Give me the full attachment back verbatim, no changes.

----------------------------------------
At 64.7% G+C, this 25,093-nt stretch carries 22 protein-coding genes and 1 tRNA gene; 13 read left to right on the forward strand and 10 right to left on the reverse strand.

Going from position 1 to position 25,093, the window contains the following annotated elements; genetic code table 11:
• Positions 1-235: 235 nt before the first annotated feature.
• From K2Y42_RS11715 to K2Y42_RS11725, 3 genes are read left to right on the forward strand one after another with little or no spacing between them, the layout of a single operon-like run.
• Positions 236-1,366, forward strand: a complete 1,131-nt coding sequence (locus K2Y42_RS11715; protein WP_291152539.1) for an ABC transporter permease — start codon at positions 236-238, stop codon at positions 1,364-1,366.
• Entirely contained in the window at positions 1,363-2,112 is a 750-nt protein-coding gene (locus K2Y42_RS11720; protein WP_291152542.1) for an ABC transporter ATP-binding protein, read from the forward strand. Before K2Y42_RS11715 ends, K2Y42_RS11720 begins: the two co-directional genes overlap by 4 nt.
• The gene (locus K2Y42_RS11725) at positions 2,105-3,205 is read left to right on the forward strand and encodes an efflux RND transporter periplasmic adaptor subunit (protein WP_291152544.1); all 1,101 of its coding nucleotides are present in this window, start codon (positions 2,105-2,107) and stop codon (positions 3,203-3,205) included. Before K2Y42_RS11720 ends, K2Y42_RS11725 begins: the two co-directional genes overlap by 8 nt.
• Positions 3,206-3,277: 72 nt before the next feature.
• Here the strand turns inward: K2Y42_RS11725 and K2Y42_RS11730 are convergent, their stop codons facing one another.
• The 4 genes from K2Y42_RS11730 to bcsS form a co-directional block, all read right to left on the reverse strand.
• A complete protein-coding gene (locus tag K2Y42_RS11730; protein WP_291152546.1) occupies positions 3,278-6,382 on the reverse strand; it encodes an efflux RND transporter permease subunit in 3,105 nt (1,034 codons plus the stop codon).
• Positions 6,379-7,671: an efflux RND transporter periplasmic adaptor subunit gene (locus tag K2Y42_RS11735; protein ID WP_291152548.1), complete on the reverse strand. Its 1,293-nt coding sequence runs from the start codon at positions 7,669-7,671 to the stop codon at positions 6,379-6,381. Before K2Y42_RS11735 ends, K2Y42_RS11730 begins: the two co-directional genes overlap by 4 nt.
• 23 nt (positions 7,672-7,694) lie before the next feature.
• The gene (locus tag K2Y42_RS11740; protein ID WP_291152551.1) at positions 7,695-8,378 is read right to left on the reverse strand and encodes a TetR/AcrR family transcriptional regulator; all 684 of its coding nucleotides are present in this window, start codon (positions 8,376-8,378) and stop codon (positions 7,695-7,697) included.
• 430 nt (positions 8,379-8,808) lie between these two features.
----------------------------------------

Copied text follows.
At 64.7% G+C, this 25,093-nt stretch carries 22 protein-coding genes and 1 tRNA gene; 13 read left to right on the forward strand and 10 right to left on the reverse strand.

Going from position 1 to position 25,093, the window contains the following annotated elements; genetic code table 11:
• Positions 1-235: 235 nt before the first annotated feature.
• From K2Y42_RS11715 to K2Y42_RS11725, 3 genes are read left to right on the forward strand one after another with little or no spacing between them, the layout of a single operon-like run.
• Positions 236-1,366, forward strand: a complete 1,131-nt coding sequence (locus K2Y42_RS11715; protein WP_291152539.1) for an ABC transporter permease — start codon at positions 236-238, stop codon at positions 1,364-1,366.
• Entirely contained in the window at positions 1,363-2,112 is a 750-nt protein-coding gene (locus K2Y42_RS11720; protein WP_291152542.1) for an ABC transporter ATP-binding protein, read from the forward strand. Before K2Y42_RS11715 ends, K2Y42_RS11720 begins: the two co-directional genes overlap by 4 nt.
• The gene (locus K2Y42_RS11725) at positions 2,105-3,205 is read left to right on the forward strand and encodes an efflux RND transporter periplasmic adaptor subunit (protein WP_291152544.1); all 1,101 of its coding nucleotides are present in this window, start codon (positions 2,105-2,107) and stop codon (positions 3,203-3,205) included. Before K2Y42_RS11720 ends, K2Y42_RS11725 begins: the two co-directional genes overlap by 8 nt.
• Positions 3,206-3,277: 72 nt before the next feature.
• Here the strand turns inward: K2Y42_RS11725 and K2Y42_RS11730 are convergent, their stop codons facing one another.
• The 4 genes from K2Y42_RS11730 to bcsS form a co-directional block, all read right to left on the reverse strand.
• A complete protein-coding gene (locus tag K2Y42_RS11730; protein WP_291152546.1) occupies positions 3,278-6,382 on the reverse strand; it encodes an efflux RND transporter permease subunit in 3,105 nt (1,034 codons plus the stop codon).
• Positions 6,379-7,671: an efflux RND transporter periplasmic adaptor subunit gene (locus tag K2Y42_RS11735; protein ID WP_291152548.1), complete on the reverse strand. Its 1,293-nt coding sequence runs from the start codon at positions 7,669-7,671 to the stop codon at positions 6,379-6,381. Before K2Y42_RS11735 ends, K2Y42_RS11730 begins: the two co-directional genes overlap by 4 nt.
• 23 nt (positions 7,672-7,694) lie before the next feature.
• The gene (locus tag K2Y42_RS11740; protein ID WP_291152551.1) at positions 7,695-8,378 is read right to left on the reverse strand and encodes a TetR/AcrR family transcriptional regulator; all 684 of its coding nucleotides are present in this window, start codon (positions 8,376-8,378) and stop codon (positions 7,695-7,697) included.
• 430 nt (positions 8,379-8,808) lie between these two features.